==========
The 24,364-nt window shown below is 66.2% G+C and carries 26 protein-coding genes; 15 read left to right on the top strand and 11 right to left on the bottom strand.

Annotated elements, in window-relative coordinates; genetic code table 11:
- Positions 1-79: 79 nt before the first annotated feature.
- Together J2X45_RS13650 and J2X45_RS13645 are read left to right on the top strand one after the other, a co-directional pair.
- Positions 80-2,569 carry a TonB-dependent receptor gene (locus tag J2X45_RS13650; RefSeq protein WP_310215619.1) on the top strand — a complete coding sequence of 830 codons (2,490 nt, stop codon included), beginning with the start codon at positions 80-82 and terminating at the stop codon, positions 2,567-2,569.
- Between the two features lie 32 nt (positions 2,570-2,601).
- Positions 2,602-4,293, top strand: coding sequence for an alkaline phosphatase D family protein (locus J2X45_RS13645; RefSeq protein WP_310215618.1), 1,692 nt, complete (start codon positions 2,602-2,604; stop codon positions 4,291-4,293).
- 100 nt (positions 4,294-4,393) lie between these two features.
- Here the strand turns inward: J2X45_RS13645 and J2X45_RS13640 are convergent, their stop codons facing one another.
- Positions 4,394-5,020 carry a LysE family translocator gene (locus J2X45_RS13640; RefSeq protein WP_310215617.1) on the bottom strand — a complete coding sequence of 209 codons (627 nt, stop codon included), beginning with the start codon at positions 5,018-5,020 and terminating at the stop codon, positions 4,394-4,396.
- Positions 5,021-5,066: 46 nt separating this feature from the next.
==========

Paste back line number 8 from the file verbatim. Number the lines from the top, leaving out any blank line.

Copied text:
- 100 nt (positions 4,294-4,393) lie between these two features.